As San Francisco’s real estate market has skyrocketed, many of the city’s nonprofit organizations have found themselves squeezed out. That happened a couple of years ago to At the Crossroads (ATC). For two decades, the organization has been providing services to underserved homeless youth and young adults in San Francisco. Four nights a week, ATC’s outreach counselors hit the streets of San Francisco, striking up conversations with homeless youths and handing out much-needed supplies from their backpacks— everything from sandwiches to condoms, from soap to socks.
They’ve built up relationships with thousands of young people, sometimes going back 15 years or more. They also invite folks back for weekly one-on-one sessions at ATC’s offices during the day, where they have a wider and more substantial array of supplies to offer, and where their clients can talk about whatever they want, with no judgment. The goal is to listen, help connect them to the services they need, and work with them to build healthy and fulfilling lives.
ATC has been leasing its office space in the Mission district since 1998. Then, in 2015, the building was sold, and the organization had to find a new home. Prospects looked grim. But with the help of the city and some empty space in a historic hotel, ATC now has a new home close to its client base.
It was in 1999 that San Francisco’s redevelopment agency sold a parcel of land at the corner of Third and Mission streets to a private developer. The agreement stipulated that the façade of the four-story Jessie Hotel, dating back to 1912, would be incorporated into the 40-story mixed-use tower the developer planned to build. The city also required the developer to set aside space in the tower—15,000 square feet on multiple floors—to lease to the California Historical Society for $1 a year for 99 years.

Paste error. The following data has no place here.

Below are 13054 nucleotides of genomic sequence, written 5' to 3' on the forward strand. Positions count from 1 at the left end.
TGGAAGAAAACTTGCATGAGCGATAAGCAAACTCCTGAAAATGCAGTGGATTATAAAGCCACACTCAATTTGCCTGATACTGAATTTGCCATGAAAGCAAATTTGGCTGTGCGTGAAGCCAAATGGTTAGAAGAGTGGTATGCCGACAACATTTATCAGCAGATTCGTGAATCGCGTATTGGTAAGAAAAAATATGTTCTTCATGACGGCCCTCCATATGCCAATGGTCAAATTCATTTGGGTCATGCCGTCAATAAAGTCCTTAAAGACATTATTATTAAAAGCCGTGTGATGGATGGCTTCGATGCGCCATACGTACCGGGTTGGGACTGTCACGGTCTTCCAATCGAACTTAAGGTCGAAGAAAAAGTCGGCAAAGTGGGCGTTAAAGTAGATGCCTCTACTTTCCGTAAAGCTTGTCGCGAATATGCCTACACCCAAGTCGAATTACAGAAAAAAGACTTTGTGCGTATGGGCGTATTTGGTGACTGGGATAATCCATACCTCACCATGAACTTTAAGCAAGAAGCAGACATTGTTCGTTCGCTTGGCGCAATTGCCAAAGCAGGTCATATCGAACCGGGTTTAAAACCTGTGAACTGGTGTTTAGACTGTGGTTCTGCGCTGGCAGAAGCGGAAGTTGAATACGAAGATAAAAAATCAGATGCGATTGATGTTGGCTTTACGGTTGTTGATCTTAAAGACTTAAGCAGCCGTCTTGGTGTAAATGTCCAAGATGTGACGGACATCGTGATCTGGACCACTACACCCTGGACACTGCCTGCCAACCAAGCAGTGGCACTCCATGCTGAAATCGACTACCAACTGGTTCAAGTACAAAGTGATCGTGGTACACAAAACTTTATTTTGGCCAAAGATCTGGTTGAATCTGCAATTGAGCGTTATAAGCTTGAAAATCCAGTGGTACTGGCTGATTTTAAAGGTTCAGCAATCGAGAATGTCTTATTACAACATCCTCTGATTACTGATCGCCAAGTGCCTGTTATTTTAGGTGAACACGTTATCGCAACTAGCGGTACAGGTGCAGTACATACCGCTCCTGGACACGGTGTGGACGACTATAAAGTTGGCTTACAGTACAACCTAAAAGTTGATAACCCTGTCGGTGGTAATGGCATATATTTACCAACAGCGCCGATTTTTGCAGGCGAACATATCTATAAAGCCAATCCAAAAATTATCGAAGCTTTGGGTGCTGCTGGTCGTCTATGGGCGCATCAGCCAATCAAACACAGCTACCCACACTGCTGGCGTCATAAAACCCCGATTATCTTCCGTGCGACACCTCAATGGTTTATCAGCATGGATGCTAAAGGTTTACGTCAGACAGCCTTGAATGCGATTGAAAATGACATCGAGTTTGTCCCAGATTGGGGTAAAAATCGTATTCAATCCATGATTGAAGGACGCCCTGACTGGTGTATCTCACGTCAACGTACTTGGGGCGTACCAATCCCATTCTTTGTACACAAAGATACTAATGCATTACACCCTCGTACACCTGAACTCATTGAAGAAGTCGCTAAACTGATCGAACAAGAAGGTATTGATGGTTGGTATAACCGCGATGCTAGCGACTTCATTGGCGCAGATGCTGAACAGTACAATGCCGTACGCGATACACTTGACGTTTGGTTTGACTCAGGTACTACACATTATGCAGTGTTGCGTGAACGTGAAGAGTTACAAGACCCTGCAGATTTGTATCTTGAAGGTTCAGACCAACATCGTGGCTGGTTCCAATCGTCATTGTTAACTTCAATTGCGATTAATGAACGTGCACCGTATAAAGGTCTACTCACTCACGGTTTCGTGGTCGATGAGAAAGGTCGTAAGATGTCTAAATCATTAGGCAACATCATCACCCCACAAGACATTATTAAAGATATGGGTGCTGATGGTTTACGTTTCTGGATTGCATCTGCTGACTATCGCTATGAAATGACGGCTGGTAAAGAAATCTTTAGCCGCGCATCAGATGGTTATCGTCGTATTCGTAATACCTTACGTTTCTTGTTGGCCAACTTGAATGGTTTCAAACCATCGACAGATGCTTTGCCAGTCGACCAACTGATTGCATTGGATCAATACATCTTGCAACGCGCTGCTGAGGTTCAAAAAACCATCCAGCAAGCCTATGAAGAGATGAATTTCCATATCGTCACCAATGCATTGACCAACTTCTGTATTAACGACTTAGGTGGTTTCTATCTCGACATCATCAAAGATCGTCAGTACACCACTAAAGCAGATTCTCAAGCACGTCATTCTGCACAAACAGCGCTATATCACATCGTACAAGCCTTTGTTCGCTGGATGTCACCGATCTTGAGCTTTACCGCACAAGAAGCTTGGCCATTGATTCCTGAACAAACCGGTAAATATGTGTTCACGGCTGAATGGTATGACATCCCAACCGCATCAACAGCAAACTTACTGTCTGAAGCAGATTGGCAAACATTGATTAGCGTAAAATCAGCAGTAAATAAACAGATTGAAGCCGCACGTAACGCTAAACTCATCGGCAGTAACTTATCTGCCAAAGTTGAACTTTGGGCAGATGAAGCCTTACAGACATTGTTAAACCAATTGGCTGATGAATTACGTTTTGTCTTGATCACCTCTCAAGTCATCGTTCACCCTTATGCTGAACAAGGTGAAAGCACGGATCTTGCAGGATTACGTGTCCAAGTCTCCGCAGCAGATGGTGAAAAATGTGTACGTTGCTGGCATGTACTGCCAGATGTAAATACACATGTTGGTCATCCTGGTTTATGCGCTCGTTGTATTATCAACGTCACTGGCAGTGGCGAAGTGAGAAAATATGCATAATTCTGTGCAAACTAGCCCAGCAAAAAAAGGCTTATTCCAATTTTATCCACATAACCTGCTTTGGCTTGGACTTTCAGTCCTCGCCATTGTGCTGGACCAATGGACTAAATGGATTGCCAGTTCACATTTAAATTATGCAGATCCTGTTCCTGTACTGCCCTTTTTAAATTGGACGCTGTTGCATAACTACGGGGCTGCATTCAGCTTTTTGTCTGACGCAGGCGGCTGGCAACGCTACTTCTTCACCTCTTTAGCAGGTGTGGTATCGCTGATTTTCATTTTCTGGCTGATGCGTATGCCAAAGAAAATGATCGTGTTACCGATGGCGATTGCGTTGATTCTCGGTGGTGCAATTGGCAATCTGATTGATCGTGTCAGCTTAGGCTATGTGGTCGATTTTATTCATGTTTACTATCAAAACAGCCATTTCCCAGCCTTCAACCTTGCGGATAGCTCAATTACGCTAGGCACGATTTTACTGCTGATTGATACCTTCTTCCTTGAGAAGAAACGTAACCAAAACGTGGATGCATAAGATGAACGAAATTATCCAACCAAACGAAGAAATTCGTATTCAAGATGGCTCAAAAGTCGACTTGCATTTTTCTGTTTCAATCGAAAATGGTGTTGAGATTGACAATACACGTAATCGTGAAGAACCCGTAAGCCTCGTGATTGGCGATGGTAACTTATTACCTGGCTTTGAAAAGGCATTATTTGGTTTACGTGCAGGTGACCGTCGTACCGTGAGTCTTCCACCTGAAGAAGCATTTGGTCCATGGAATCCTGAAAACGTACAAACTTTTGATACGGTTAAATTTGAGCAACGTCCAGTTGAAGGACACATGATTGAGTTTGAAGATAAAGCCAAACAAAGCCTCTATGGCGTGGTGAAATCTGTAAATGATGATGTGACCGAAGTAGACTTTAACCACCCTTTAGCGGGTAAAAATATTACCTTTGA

The exterior of the rehabilitated building on Jessie Street. Photo: Architectural Resources Group
The building was completed in 2001. The California Historical Society later decided to relinquish about two-thirds of its space. As part of the city’s Nonprofit Displacement Mitigation Program, the developer agreed to lease about 5,000 square feet on two floors of the historic Jessie Hotel to San Francisco for 87 years. The city then looked for the right nonprofit organization to sublease the space to, and out of a group of 20, selected ATC. ATC pays just $1 a year.
The space had never been occupied and was about as raw as they come—it was essentially a concrete shell, without even any internal walls. Fortunately, the city also provided money to help fund tenant improvements. That was where we came in. On the third floor, we created private offices and storage space. On the fourth floor, we incorporated several rooms where the organization’s clients meet with outreach counselors. There are also restrooms and a kitchenette.
New kitchenette space on the third floor. Photo: Bernard Andre Photography
During the design process, visibility within the space was extremely important, as was privacy, both for the staff and the clients. Rob Gitin, who cofounded ATC, and the rest of the staff were very thoughtful about the whole process. Every decision the organization made was an investment in the staff and their clients.
New lounge and social space with cheerful accents. Photo: Bernard Andre Photography
It’s so fortunate that ATC was able to find a home in San Francisco. It’s not as if they could just move to Oakland or another city. The organization has built so many long-term relationships with its clients, and having a space close to where these youths are is essential. We were pleased to be able to create ATC’s new digs—in acknowledgment of the organization’s crucial role in the city, we provided over 50 percent of our labor pro bono.
If you’d like to get a better sense of ATC’s work, check out this short video on their website: https://atthecrossroads.org/whoweare.html. ATC has made a huge difference in the lives of those who need help the most. We were happy to be a small part of making their work possible, and delighted that a historic structure could find new life as a place to work on solving this highly contemporary crisis.